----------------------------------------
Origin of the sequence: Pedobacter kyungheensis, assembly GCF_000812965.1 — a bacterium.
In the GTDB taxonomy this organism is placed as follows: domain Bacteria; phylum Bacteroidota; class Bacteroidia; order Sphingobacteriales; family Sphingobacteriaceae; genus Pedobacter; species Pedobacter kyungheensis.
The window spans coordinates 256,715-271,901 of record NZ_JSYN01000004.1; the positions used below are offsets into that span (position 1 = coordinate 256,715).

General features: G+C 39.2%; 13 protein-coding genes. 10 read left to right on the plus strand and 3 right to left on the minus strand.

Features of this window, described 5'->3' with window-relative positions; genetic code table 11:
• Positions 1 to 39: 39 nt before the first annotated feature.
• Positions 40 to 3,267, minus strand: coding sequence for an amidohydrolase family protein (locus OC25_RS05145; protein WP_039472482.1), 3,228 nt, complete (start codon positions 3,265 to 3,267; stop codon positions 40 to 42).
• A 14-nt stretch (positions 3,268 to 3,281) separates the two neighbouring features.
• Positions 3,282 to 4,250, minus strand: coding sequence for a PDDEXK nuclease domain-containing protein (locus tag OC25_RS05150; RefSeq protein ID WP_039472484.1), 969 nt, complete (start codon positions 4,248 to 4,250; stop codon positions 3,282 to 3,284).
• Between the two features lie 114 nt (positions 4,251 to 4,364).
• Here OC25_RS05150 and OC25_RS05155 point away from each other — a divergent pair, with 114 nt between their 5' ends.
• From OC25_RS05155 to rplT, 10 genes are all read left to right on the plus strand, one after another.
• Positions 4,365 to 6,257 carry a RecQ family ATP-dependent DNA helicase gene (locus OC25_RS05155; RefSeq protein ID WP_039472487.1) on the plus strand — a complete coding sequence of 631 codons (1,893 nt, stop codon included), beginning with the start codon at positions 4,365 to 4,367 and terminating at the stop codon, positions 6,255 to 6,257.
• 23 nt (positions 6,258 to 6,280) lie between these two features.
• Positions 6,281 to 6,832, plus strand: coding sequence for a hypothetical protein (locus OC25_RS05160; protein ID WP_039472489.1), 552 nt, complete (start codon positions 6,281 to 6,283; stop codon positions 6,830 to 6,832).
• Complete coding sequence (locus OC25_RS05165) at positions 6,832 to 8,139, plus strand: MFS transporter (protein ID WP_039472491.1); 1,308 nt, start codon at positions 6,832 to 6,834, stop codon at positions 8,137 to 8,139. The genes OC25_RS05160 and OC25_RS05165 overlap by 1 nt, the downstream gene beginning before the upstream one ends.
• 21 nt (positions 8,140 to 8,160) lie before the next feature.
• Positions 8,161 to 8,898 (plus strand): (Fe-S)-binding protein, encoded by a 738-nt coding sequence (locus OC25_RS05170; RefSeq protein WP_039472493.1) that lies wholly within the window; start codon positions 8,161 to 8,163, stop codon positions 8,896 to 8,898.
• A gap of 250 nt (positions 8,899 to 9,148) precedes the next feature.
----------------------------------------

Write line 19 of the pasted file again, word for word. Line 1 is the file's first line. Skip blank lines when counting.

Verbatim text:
• A gap of 250 nt (positions 8,899 to 9,148) precedes the next feature.